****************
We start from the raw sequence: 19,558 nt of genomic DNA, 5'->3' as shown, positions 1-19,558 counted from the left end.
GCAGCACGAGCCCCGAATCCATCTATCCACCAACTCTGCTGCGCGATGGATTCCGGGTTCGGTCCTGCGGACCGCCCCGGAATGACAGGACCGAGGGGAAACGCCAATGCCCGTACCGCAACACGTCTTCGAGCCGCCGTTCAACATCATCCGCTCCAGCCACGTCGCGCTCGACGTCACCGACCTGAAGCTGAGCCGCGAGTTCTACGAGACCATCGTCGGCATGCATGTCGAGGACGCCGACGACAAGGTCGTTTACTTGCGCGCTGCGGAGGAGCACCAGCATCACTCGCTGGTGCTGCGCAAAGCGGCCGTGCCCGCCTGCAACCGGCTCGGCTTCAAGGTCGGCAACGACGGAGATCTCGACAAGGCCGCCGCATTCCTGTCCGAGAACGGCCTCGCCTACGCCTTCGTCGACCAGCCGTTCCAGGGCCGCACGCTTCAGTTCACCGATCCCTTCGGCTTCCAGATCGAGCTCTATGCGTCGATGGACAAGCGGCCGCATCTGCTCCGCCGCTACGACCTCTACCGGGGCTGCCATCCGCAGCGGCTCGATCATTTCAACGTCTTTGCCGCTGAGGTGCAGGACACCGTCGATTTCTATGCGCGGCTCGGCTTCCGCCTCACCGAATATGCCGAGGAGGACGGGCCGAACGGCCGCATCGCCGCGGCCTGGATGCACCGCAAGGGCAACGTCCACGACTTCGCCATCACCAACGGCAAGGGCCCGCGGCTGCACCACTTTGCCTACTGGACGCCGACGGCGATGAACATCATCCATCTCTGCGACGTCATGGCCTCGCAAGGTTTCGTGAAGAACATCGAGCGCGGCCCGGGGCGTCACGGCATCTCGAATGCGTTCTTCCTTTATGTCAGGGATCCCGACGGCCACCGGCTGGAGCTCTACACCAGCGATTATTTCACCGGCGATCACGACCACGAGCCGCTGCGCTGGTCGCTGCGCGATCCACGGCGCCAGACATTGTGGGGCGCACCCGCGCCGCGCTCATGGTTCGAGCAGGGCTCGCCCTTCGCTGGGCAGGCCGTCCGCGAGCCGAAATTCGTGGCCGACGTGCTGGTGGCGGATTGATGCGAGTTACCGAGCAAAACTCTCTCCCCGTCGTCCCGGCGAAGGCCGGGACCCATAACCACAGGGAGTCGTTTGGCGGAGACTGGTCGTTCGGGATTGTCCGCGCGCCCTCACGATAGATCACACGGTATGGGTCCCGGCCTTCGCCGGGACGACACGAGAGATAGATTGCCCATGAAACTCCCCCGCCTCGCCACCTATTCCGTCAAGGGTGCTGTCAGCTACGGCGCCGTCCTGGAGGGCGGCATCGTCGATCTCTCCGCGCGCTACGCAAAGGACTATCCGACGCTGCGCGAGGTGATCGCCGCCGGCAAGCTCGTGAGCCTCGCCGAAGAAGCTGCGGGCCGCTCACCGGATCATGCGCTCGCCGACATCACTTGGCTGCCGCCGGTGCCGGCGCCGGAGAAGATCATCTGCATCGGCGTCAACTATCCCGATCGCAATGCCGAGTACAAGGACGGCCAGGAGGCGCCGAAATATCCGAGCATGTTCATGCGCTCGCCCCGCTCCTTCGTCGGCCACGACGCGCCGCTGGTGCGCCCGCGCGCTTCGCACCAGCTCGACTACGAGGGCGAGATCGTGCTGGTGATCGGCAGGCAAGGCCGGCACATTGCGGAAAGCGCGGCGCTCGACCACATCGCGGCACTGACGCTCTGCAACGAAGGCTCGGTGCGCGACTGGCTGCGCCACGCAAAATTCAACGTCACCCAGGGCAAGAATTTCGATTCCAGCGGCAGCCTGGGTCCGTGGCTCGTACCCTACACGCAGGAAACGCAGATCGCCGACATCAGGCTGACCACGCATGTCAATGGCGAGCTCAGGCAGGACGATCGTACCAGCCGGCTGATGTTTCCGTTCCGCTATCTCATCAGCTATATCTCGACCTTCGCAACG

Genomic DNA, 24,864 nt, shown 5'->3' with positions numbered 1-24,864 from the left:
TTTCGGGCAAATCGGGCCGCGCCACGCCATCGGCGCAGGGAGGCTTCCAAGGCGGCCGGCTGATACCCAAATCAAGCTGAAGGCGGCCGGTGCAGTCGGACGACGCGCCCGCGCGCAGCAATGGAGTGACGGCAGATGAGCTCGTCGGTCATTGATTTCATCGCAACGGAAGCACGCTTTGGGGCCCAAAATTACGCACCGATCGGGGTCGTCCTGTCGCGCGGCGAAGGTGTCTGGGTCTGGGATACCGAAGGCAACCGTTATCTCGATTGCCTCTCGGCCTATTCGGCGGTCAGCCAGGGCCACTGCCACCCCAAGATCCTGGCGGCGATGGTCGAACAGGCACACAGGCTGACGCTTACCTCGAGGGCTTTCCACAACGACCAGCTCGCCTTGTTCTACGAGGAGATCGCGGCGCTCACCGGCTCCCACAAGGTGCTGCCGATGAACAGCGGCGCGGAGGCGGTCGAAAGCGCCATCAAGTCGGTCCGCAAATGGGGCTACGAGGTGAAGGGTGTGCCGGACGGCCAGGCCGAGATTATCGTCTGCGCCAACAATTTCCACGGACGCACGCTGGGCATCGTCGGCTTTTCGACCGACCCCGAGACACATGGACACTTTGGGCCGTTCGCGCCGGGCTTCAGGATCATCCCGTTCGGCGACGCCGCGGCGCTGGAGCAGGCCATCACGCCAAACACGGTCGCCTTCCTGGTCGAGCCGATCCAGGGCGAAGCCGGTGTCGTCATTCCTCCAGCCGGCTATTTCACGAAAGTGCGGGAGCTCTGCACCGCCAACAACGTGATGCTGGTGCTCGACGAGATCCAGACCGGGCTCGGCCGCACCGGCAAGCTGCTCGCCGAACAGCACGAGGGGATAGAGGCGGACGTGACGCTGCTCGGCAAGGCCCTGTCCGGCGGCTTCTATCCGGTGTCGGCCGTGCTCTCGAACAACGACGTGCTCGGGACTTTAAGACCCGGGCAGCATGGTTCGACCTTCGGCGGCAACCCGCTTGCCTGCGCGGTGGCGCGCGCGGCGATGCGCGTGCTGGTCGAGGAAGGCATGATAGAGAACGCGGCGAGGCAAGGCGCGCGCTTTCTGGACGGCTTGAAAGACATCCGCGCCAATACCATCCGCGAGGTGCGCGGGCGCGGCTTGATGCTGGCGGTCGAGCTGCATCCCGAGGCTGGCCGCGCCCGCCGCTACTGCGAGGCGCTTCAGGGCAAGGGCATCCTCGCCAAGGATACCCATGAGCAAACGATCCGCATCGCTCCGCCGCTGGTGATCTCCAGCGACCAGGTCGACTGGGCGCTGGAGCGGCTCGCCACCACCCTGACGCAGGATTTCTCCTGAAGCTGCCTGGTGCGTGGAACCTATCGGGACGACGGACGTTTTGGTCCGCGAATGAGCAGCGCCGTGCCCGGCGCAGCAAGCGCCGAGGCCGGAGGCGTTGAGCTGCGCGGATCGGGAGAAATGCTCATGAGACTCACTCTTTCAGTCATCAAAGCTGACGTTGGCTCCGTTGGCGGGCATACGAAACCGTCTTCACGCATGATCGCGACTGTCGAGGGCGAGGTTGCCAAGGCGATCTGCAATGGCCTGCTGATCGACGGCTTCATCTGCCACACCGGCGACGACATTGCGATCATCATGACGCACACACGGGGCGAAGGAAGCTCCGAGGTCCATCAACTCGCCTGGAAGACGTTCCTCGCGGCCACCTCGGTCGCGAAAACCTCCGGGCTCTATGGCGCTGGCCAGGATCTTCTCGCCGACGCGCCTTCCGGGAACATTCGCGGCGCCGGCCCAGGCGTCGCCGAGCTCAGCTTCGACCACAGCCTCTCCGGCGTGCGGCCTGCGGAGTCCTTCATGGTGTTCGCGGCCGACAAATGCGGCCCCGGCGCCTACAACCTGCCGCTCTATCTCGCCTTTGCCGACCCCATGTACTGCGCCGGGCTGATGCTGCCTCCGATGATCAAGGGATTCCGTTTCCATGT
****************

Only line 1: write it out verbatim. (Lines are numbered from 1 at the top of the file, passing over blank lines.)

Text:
We start from the raw sequence: 19,558 nt of genomic DNA, 5'->3' as shown, positions 1-19,558 counted from the left end.